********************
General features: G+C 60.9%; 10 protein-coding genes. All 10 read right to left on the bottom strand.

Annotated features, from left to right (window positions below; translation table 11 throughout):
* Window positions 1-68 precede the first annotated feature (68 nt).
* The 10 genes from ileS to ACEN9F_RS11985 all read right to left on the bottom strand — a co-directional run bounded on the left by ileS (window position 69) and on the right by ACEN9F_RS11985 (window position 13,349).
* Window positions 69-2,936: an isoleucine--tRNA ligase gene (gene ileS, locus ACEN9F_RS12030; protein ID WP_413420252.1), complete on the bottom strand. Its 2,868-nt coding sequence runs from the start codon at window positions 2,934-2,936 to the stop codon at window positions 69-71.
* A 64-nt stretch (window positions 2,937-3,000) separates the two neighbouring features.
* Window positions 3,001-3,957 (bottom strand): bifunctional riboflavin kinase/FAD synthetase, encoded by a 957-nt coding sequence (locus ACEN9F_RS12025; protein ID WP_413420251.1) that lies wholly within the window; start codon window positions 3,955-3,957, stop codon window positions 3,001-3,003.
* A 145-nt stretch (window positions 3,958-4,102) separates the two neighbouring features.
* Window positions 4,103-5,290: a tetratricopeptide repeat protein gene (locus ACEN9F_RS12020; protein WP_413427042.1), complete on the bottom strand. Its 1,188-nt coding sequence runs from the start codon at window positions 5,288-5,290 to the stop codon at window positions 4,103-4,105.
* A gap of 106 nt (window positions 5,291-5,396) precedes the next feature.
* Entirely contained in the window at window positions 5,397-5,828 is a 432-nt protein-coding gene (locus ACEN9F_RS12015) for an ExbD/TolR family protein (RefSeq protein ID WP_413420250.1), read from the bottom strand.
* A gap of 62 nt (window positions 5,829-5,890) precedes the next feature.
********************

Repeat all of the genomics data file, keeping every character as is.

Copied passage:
General features: G+C 60.9%; 10 protein-coding genes. All 10 read right to left on the bottom strand.

Annotated features, from left to right (window positions below; translation table 11 throughout):
* Window positions 1-68 precede the first annotated feature (68 nt).
* The 10 genes from ileS to ACEN9F_RS11985 all read right to left on the bottom strand — a co-directional run bounded on the left by ileS (window position 69) and on the right by ACEN9F_RS11985 (window position 13,349).
* Window positions 69-2,936: an isoleucine--tRNA ligase gene (gene ileS, locus ACEN9F_RS12030; protein ID WP_413420252.1), complete on the bottom strand. Its 2,868-nt coding sequence runs from the start codon at window positions 2,934-2,936 to the stop codon at window positions 69-71.
* A 64-nt stretch (window positions 2,937-3,000) separates the two neighbouring features.
* Window positions 3,001-3,957 (bottom strand): bifunctional riboflavin kinase/FAD synthetase, encoded by a 957-nt coding sequence (locus ACEN9F_RS12025; protein ID WP_413420251.1) that lies wholly within the window; start codon window positions 3,955-3,957, stop codon window positions 3,001-3,003.
* A 145-nt stretch (window positions 3,958-4,102) separates the two neighbouring features.
* Window positions 4,103-5,290: a tetratricopeptide repeat protein gene (locus ACEN9F_RS12020; protein WP_413427042.1), complete on the bottom strand. Its 1,188-nt coding sequence runs from the start codon at window positions 5,288-5,290 to the stop codon at window positions 4,103-4,105.
* A gap of 106 nt (window positions 5,291-5,396) precedes the next feature.
* Entirely contained in the window at window positions 5,397-5,828 is a 432-nt protein-coding gene (locus ACEN9F_RS12015) for an ExbD/TolR family protein (RefSeq protein ID WP_413420250.1), read from the bottom strand.
* A gap of 62 nt (window positions 5,829-5,890) precedes the next feature.